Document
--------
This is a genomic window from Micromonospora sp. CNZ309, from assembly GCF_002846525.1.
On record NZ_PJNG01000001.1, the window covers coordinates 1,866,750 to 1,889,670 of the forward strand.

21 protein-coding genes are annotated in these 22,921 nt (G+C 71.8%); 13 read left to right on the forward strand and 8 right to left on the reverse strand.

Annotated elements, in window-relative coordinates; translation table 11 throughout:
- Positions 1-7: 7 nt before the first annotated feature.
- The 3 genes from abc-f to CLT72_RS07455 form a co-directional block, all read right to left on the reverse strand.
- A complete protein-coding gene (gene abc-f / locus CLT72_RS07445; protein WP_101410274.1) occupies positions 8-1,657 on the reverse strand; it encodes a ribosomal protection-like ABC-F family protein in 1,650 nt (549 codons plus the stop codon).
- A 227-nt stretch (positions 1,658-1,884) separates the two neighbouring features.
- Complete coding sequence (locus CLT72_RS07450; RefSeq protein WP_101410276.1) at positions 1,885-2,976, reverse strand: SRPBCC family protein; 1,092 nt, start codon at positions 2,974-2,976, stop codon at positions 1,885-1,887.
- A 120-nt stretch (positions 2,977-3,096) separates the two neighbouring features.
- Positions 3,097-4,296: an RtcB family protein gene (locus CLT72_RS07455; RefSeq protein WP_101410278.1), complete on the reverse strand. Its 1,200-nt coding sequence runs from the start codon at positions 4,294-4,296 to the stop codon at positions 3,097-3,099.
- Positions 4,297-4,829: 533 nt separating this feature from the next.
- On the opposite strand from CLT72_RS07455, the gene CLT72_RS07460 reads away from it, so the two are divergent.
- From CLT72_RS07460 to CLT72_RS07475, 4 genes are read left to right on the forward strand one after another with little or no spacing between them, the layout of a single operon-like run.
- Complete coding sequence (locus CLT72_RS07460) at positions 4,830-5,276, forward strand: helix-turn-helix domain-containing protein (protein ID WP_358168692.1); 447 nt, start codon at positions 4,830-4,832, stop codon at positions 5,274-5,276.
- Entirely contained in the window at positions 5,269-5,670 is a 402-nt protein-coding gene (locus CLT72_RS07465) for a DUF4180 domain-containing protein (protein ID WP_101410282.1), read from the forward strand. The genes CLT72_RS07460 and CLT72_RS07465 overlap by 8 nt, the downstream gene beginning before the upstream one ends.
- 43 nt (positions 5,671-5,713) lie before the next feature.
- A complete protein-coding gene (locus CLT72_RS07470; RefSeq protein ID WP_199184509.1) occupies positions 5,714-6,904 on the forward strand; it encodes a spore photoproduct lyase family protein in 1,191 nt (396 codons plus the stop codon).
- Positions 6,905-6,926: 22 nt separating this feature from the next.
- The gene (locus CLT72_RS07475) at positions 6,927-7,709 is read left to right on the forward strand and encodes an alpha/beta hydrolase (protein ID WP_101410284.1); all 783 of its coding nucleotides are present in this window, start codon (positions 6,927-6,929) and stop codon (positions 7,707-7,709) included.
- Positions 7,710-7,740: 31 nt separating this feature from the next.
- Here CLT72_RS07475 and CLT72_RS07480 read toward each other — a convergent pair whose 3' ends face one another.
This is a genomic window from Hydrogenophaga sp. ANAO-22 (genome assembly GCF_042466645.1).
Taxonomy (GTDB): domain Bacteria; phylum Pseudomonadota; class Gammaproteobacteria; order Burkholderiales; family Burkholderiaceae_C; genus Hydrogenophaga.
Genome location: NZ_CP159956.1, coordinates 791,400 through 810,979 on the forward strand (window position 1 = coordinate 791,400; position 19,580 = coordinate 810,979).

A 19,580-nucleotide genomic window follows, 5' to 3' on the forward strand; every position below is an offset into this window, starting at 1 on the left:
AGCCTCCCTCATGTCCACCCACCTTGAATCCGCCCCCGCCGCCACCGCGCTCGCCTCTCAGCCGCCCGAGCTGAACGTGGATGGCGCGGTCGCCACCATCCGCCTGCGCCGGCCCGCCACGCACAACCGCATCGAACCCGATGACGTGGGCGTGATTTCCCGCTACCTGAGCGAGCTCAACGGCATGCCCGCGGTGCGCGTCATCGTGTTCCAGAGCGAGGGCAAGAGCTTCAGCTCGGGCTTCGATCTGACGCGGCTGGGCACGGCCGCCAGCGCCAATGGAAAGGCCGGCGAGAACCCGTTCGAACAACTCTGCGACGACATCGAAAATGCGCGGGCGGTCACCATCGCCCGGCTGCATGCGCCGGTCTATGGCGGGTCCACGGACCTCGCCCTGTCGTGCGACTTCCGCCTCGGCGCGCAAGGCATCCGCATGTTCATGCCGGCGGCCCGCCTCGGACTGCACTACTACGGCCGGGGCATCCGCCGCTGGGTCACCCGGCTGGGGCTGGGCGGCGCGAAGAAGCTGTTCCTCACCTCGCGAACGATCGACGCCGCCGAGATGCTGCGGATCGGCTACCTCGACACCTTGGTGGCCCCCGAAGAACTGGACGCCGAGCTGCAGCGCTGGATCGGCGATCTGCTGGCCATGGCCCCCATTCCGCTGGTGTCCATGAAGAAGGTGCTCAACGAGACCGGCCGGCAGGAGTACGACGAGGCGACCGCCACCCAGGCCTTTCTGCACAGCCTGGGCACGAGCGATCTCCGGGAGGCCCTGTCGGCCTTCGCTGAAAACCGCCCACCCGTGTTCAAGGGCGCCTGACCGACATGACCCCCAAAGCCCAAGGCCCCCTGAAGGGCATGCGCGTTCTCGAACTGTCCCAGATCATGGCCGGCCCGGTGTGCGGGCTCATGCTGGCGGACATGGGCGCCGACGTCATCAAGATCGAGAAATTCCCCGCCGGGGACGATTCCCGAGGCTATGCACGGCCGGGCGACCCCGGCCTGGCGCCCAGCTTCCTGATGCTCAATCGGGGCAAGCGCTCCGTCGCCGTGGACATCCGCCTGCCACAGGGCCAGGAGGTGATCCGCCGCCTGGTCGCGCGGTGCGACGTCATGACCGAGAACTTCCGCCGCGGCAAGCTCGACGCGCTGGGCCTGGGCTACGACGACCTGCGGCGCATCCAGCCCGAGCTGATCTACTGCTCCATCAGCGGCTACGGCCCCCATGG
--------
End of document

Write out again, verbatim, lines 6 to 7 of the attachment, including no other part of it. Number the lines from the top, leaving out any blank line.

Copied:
- The 3 genes from abc-f to CLT72_RS07455 form a co-directional block, all read right to left on the reverse strand.
- A complete protein-coding gene (gene abc-f / locus CLT72_RS07445; protein WP_101410274.1) occupies positions 8-1,657 on the reverse strand; it encodes a ribosomal protection-like ABC-F family protein in 1,650 nt (549 codons plus the stop codon).